Against this backdrop, it makes sense that Imre Pozsgay, a member of the party bureau, dared to label the events of 1956 as a “revolt” on January 28, 1989. Although the statement officially caused huge uproar, some historians now point out that it might simply have been part of that above-mentioned Moscow-driven plan.
Along the same lines, once the date of the re-burial was fixed, the party leadership started to communicate it as a “day of national reconciliation” with the intention of dulling the political edge of the occasion. This fueled fears among the opposition that the Communist Party could somehow hijack the event for its own purposes.
The ruling elite logically wanted to mix as little politics into the upcoming ceremony as possible, but that was simply Mission Impossible. The issue was pure politics and, feeling the momentum, the opposition wanted to ride the wave of change by organizing a huge demonstration. The fact that it was not banned outright already shows the fading influence of party hard-liners, not to mention the fact that originally the event was going to be an ordinary funeral in a cemetery.
However, by April 1989 public pressure to hold a mass commemoration had grown so intense that the authorities had no choice but to let it happen. Similarly, it was becoming clear that rehabilitation including retrial had to be put back on the agenda as well. The Opposition Roundtable, the consultation forum of the democratic forces, was also pushing for it as “it was no longer the issue of the widowers as it was the nation rehabilitating itself.” Although hard-liners still expressed their concerns, the reformist wing won the argument.
But one should not make the mistake of assuming the opposition was one homogenous whole; it had its own ideological fault lines. The dispute sparked by radicals like György Krassó concerned whether the funeral would be primarily about Nagy and his companions, who were all originally Communists, or about all the victims of the revolution.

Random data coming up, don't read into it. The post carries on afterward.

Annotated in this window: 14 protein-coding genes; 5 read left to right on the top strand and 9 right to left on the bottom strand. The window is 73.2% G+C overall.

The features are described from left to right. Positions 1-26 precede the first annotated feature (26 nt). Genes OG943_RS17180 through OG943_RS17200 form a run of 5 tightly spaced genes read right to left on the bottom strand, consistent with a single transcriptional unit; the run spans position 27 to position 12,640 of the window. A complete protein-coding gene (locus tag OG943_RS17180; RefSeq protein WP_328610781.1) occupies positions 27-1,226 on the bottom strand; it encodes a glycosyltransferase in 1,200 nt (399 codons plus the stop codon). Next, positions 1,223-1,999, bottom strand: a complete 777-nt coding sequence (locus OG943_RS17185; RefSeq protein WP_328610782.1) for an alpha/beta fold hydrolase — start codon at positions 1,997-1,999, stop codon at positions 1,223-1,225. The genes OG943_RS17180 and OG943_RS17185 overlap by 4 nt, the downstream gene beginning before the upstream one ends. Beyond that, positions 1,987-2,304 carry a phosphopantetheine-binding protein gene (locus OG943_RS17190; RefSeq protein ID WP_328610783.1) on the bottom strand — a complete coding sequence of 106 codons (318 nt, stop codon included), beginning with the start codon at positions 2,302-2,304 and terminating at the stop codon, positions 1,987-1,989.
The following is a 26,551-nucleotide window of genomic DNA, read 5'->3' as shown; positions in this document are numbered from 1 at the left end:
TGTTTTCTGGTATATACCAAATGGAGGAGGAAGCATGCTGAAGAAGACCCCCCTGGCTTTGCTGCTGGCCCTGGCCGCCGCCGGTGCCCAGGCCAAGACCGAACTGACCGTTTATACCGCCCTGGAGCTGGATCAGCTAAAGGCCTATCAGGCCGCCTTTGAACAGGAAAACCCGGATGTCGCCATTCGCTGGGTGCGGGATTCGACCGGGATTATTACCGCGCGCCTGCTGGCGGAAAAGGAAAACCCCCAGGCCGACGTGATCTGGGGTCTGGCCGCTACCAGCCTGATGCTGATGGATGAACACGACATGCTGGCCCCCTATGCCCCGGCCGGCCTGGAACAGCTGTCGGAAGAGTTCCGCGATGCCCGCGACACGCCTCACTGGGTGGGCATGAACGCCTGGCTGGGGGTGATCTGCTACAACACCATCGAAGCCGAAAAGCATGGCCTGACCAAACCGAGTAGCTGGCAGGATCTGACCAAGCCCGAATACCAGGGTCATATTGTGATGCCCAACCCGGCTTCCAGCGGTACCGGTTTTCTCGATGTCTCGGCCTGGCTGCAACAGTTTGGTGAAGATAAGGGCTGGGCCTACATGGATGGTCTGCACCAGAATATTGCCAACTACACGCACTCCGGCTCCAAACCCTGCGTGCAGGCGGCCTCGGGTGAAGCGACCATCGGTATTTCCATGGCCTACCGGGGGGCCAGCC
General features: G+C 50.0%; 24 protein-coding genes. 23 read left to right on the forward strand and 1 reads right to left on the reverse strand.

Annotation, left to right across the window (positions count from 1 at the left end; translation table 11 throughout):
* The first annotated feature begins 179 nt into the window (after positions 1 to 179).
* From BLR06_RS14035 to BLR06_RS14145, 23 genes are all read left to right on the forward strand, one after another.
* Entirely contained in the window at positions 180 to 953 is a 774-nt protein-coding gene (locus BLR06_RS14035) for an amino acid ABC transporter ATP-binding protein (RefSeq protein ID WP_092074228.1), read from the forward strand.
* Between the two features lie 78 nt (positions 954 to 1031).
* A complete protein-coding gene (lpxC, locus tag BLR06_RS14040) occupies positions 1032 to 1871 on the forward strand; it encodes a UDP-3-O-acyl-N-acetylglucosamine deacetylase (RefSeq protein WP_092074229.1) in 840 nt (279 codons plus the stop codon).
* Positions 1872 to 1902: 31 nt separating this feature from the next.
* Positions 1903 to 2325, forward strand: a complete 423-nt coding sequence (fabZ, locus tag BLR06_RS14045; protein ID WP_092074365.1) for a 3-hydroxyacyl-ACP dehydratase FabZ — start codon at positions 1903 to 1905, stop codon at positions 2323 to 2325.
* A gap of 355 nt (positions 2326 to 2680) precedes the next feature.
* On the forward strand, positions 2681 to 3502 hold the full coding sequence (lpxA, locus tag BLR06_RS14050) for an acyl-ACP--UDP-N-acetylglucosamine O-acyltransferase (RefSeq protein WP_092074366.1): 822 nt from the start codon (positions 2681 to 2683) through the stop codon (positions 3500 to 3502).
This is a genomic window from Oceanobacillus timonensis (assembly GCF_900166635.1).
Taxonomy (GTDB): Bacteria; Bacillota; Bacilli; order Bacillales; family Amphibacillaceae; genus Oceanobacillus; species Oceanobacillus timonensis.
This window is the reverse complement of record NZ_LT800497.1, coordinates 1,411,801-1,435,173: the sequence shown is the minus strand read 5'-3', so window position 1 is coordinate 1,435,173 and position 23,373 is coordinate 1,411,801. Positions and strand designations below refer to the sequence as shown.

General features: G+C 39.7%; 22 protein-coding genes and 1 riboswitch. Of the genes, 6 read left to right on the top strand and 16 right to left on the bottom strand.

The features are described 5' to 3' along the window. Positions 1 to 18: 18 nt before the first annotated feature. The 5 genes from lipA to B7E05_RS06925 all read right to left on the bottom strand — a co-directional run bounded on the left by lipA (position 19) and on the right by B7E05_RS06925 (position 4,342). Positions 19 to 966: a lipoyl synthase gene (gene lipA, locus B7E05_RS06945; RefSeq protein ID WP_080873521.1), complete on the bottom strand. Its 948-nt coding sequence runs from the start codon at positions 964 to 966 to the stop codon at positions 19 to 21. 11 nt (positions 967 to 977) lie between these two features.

The matter was resolved by the Committee for Doing Historical Justice that came up with the idea of using an empty sixth coffin as a symbol for all those other revolutionaries who died in the fighting or were executed in its aftermath.
More importantly than such niceties, however, the opposition hoped that massive attendance could demonstrate its political strength. After all, the Hungarian Socialist Workers’ Party still had some 800,000 members at the time.
Undermining the legitimacy of the Kádár regime was one thing, gathering legitimate support for the organizations fighting for change was another. Showing force seemed crucial when the Opposition Roundtable was about to begin negotiations with the ruling elite.
In the end the ceremony itself drew a crowd of some 250,000. The communist leadership had feared that a massive turnout could trigger turmoil on the streets, so secret agents were mobilized and sent to mingle with demonstrators en masse. The military and the Worker’s Militia were also put on alert. Those precautions proved baseless, though; the event passed in a tense, if solemn manner.